The issue with Michael Vick is when, not if.
As in when he will play in the NFL again. There is little doubt in my mind we have not seen the last of Vick on an NFL field. Vick has too much talent not to resurface, and the position he plays is a black hole.
Consider some of the quarterbacks on NFL rosters today - Gibran Hamdan, Jeff Rowe, Shaun Hill.
Consider, too, that these players started games on Sunday: Brock Berlin, Vinny Testaverde, Luke McCown, Sage Rosenfels. They are among the 56 quarterbacks who have started games in the league this year.
Now you are going to tell me 32 teams are going to turn their back on a player who was so talented he was chosen with the first pick in the draft and went to three Pro Bowls? Think again.
"There will be a market for him," one NFC general manager said Monday. "It might be a small group of teams because community pressure might make it difficult for small-market teams to take him on. Because of his unusual skills, signing him also might force a team to build its offense around him - so that could be another issue. But I think we'll see him again."
When Vick will return is not as easy to predict.
Vick was sentenced to 23 months in prison Monday by a federal judge for operating a dogfighting ring and then lying about it. He also was fined $5,000 and given three years of probation.
So the worst-case scenario would appear to be Vick missing three more seasons after this one - two when he would be in prison, and another while under suspension from the NFL. Even in that unlikely case, Vick still would be only 30 years old when he would be eligible to return to the NFL.
It is more possible Vick could be back in some team's training camp the season after next. With time off for good behavior, Vick could be released after serving 85 percent of his sentence. He already has served nearly one month after reporting early to jail on Nov. 19. That would make him a free man in May 2009 - at 29 years old.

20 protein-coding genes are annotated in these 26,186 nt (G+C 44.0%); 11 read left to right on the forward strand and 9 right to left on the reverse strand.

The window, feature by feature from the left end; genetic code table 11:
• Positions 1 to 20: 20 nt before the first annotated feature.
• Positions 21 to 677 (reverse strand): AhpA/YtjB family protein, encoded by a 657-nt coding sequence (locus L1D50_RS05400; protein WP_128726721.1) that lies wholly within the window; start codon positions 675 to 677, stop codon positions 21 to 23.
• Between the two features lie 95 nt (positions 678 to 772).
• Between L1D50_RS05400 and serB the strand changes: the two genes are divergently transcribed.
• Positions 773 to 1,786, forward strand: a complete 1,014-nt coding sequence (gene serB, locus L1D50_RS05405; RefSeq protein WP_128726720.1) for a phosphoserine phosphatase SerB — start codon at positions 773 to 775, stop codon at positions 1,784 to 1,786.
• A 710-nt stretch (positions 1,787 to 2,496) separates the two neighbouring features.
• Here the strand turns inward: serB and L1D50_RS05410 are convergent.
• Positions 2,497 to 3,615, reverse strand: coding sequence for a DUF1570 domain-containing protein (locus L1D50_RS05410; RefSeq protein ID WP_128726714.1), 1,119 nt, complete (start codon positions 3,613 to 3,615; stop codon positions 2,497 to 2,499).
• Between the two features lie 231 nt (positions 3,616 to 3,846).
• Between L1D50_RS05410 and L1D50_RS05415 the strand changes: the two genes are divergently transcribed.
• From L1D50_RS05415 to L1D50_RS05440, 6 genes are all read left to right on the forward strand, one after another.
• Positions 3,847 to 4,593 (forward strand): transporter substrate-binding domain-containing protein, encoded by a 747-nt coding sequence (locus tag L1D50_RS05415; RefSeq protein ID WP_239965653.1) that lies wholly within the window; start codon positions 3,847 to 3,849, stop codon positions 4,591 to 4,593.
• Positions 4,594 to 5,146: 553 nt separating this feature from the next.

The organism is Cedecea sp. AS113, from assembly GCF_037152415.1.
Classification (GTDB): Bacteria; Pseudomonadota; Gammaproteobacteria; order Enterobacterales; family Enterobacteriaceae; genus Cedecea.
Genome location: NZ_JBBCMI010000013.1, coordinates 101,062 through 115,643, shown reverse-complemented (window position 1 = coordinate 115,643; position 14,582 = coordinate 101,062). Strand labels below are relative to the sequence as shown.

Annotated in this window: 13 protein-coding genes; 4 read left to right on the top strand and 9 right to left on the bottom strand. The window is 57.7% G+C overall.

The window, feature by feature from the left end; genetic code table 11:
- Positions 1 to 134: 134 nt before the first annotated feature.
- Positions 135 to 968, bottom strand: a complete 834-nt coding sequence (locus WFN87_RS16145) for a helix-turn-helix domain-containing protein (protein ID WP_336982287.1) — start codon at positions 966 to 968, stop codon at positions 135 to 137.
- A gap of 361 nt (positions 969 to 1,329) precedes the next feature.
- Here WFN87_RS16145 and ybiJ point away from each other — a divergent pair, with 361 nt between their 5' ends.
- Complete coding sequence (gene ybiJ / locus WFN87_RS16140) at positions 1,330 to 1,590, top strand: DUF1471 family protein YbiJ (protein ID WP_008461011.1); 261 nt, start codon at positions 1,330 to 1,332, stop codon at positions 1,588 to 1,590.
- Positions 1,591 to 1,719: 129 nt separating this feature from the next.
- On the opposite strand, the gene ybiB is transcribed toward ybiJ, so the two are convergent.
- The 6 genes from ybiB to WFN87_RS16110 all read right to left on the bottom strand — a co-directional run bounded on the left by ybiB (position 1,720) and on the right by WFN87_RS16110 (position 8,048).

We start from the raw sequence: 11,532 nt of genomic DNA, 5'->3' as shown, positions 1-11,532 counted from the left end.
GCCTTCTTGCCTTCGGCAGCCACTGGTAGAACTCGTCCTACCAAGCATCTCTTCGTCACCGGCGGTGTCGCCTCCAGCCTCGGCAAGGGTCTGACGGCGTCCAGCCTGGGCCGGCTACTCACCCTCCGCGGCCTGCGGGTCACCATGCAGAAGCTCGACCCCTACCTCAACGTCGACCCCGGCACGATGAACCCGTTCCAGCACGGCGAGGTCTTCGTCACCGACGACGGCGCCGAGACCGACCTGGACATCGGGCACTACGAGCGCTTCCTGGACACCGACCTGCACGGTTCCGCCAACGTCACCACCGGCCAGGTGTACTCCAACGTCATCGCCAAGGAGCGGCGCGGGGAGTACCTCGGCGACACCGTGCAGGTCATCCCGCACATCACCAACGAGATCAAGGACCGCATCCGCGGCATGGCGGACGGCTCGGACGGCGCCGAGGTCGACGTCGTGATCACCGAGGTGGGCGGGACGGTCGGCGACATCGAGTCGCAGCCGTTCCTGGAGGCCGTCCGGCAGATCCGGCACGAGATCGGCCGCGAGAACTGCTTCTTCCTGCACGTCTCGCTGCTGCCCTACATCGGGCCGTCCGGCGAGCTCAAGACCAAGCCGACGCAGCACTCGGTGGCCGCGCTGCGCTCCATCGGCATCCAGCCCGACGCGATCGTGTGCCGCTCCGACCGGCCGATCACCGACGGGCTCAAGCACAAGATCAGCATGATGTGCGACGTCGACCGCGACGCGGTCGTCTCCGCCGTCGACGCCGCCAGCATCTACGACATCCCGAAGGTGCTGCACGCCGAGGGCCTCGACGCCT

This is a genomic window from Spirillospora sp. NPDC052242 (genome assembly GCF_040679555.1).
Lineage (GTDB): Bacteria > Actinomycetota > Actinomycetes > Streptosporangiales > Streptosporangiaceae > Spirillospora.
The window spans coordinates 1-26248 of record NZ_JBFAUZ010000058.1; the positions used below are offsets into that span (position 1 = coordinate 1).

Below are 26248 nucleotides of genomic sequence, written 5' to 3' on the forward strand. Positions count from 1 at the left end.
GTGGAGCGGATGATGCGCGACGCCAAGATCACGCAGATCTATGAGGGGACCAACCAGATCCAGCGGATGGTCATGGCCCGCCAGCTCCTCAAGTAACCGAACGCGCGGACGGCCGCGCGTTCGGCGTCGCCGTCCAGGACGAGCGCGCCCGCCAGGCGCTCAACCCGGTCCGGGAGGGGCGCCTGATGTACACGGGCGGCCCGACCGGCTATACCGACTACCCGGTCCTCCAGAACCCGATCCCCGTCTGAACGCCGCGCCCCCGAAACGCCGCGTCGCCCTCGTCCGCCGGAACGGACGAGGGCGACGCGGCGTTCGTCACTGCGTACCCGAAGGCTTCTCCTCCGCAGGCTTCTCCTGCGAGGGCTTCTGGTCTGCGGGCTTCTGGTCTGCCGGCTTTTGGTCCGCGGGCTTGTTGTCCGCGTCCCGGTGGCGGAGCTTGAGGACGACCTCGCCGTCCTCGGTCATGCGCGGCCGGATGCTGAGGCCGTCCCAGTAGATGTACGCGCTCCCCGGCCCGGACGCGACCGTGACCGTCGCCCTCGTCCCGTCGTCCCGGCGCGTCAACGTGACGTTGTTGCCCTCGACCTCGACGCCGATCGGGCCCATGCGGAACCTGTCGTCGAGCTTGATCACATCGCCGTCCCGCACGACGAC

Whether Vick will face an additional suspension from the NFL is unknown. It is possible commissioner Roger Goodell will decide Vick has been punished enough.
Because Vick was less than truthful with prosecutors, his sentence is harsher than the sentences of his co-defendants. Purnell Peace was sentenced to 18 months, and Dennis Phillips was sentenced to 21 months. A third defendant, Tony Taylor, is scheduled to be sentenced Friday. All four men also will face charges of animal cruelty from the state of Virginia in the spring. Whoever takes a gamble on Vick likely would sign him as a backup. So he might not have the opportunity to become a starter for a while. He'll continue to age during that time.
And there is nothing quite as difficult to watch as an aging quarterback who never learned how to pass.
For all of Vick's magic, he remained a runner first. When he gets back on the field, Vick might find his running skills aren't what they were.
"It's not like Joe Montana sitting out a few years," the general manager said.
If he can't make the late career transition to become more of a passer as other running quarterbacks like him have done, Vick might become nothing more than a novelty.
In that case, his return to the NFL could be a brief one. But he will return, nonetheless.